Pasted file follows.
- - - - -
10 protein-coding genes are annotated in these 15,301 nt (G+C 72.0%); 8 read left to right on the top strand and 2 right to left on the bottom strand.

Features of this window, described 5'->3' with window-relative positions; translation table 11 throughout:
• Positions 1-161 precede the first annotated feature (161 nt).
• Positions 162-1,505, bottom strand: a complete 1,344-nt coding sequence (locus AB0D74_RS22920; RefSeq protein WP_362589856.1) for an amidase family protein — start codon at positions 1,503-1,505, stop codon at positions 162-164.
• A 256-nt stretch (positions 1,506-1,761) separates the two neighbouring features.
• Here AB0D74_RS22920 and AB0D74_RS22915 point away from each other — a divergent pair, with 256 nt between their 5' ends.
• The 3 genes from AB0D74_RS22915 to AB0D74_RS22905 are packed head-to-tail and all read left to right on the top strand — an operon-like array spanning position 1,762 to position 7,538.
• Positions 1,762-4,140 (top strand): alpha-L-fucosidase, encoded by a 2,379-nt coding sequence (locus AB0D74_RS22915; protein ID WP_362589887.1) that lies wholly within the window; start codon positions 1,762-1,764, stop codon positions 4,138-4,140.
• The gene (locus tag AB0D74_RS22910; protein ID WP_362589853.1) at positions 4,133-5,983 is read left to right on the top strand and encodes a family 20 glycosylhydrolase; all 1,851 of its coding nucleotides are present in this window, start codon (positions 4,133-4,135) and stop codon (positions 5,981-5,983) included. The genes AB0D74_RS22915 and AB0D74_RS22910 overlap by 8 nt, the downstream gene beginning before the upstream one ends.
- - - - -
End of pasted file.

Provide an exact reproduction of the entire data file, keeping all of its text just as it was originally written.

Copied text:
10 protein-coding genes are annotated in these 15,301 nt (G+C 72.0%); 8 read left to right on the top strand and 2 right to left on the bottom strand.

Features of this window, described 5'->3' with window-relative positions; translation table 11 throughout:
• Positions 1-161 precede the first annotated feature (161 nt).
• Positions 162-1,505, bottom strand: a complete 1,344-nt coding sequence (locus AB0D74_RS22920; RefSeq protein WP_362589856.1) for an amidase family protein — start codon at positions 1,503-1,505, stop codon at positions 162-164.
• A 256-nt stretch (positions 1,506-1,761) separates the two neighbouring features.
• Here AB0D74_RS22920 and AB0D74_RS22915 point away from each other — a divergent pair, with 256 nt between their 5' ends.
• The 3 genes from AB0D74_RS22915 to AB0D74_RS22905 are packed head-to-tail and all read left to right on the top strand — an operon-like array spanning position 1,762 to position 7,538.
• Positions 1,762-4,140 (top strand): alpha-L-fucosidase, encoded by a 2,379-nt coding sequence (locus AB0D74_RS22915; protein ID WP_362589887.1) that lies wholly within the window; start codon positions 1,762-1,764, stop codon positions 4,138-4,140.
• The gene (locus tag AB0D74_RS22910; protein ID WP_362589853.1) at positions 4,133-5,983 is read left to right on the top strand and encodes a family 20 glycosylhydrolase; all 1,851 of its coding nucleotides are present in this window, start codon (positions 4,133-4,135) and stop codon (positions 5,981-5,983) included. The genes AB0D74_RS22915 and AB0D74_RS22910 overlap by 8 nt, the downstream gene beginning before the upstream one ends.